NSA Snooping “Thwarted” 50 Terrorist Attacks? Really?

In their effort to justify their existence, the NSA director claimed that because of his agency’s widespread surveillance practices, over 50 terrorist attacks worldwide have been prevented. He even said that if these same practices were in place prior to 9/11 (many accounts show that they actually were in place then), we could have prevented that too. So what’s everybody complaining about? The NSA’s saving lives while everybody else is griping and complaining about privacy and the unlikely prospects of our government using all our digital data against us.

CNN posted an article by Peter Bergen that took a look at the NSA Director’s claim:

 “Homegrown jihadist extremists have mounted 42 plots to conduct attacks within the United States since 2001. Of those plots, nine involved an actual terrorist act that was not prevented by any type of government action, such as the failed attempt by Faisal Shahzad to blow up a car bomb in Times Square on May 1, 2010. Of the remaining 33 plots, the public record shows that at least 29 were uncovered by traditional law enforcement methods, such as the use of informants, reliance on community tips about suspicious activity and other standard policing practices.”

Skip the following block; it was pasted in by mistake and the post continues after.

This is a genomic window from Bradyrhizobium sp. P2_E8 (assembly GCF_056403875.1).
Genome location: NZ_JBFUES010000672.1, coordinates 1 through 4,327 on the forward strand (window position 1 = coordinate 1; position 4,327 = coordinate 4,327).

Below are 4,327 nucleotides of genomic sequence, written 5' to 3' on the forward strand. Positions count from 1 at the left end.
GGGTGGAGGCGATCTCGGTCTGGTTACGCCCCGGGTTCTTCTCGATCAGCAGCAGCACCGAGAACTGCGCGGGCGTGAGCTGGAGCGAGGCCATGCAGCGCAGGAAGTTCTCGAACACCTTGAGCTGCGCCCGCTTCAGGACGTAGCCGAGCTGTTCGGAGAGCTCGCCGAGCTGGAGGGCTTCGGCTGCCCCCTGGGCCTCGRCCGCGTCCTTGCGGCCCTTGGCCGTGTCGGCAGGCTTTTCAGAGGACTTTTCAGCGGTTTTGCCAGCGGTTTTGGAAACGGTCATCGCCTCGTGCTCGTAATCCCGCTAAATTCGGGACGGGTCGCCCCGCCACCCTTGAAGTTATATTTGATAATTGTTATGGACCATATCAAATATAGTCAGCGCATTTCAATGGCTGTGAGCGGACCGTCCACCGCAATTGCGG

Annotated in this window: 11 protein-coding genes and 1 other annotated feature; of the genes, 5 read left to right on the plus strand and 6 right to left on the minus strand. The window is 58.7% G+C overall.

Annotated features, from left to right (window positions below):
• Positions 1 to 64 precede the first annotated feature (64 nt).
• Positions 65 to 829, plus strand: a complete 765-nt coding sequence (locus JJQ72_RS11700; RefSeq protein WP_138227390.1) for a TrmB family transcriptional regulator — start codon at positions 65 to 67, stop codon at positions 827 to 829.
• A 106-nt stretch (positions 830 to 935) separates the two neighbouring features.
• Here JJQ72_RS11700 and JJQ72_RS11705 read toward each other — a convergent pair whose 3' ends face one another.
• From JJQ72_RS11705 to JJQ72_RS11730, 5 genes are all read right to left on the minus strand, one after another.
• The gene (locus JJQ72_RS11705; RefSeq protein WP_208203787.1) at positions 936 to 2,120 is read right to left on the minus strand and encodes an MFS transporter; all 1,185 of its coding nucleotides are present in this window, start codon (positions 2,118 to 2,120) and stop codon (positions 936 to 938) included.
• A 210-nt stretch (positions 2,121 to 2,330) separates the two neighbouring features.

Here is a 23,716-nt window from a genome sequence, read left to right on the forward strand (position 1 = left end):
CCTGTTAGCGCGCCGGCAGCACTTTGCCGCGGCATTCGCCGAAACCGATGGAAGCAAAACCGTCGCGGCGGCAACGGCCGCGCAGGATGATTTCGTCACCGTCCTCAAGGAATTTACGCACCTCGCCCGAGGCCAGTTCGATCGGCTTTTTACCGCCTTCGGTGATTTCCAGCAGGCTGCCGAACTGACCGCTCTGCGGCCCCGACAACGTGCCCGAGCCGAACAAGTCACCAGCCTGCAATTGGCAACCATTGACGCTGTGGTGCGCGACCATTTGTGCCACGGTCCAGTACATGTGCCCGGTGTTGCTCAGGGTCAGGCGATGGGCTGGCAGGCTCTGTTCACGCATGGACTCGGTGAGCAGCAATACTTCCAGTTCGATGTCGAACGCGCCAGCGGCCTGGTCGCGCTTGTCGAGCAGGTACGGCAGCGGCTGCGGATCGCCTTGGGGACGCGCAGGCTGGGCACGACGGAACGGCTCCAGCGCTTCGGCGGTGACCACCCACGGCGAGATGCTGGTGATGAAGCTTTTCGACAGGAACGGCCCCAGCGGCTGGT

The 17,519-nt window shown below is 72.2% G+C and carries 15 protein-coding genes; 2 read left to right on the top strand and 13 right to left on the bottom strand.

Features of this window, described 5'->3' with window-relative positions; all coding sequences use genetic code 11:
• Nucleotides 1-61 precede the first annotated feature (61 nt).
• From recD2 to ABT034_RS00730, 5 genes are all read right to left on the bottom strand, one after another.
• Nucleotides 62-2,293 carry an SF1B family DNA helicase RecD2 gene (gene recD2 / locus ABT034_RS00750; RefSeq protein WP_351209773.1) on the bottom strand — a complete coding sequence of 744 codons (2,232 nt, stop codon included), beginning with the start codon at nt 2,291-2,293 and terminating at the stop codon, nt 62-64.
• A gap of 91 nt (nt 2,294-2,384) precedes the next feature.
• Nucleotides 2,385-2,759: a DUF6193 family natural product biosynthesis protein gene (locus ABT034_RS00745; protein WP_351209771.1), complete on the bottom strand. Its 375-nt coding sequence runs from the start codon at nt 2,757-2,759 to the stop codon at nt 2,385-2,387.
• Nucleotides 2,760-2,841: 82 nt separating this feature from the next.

So, in the vast majority of cases, the NSA’s snooping policies played no role in preventing terrorist attacks. Their polices may have contributed to foiling maybe 4 cases, but even then, we don’t know for sure. All we know is that they’re keeping track of everybody, just in case.

Bruce Schneier, a security and technology expert shows how incredibly inefficient and ineffective data mining is to prevent terrorist attacks:

 “Many credit-card thieves share a pattern — purchase expensive luxury goods, purchase things that can be easily fenced, etc. — and data mining systems can minimize the losses in many cases by shutting down the card. In addition, the cost of false alarms is only a phone call to the cardholder asking him to verify a couple of purchases. The cardholders don’t even resent these phone calls — as long as they’re infrequent — so the cost is just a few minutes of operator time. Terrorist plots are different. There is no well-defined profile and attacks are very rare. Taken together, these facts mean that data-mining systems won’t uncover any terrorist plots until they are very accurate, and that even very accurate systems will be so flooded with false alarms that they will be useless.”

And that’s what the NSA has. A flood of false alarms that they have to sift through. No wonder the Boston bombers were able to “slip through the cracks.” There’s no way even a computer could sift through trillions and trillions of data points to connect the dots to uncover some terrorist plot without first “uncovering” trillions of false positives. Maybe their stated goal of national security isn’t their actual goal.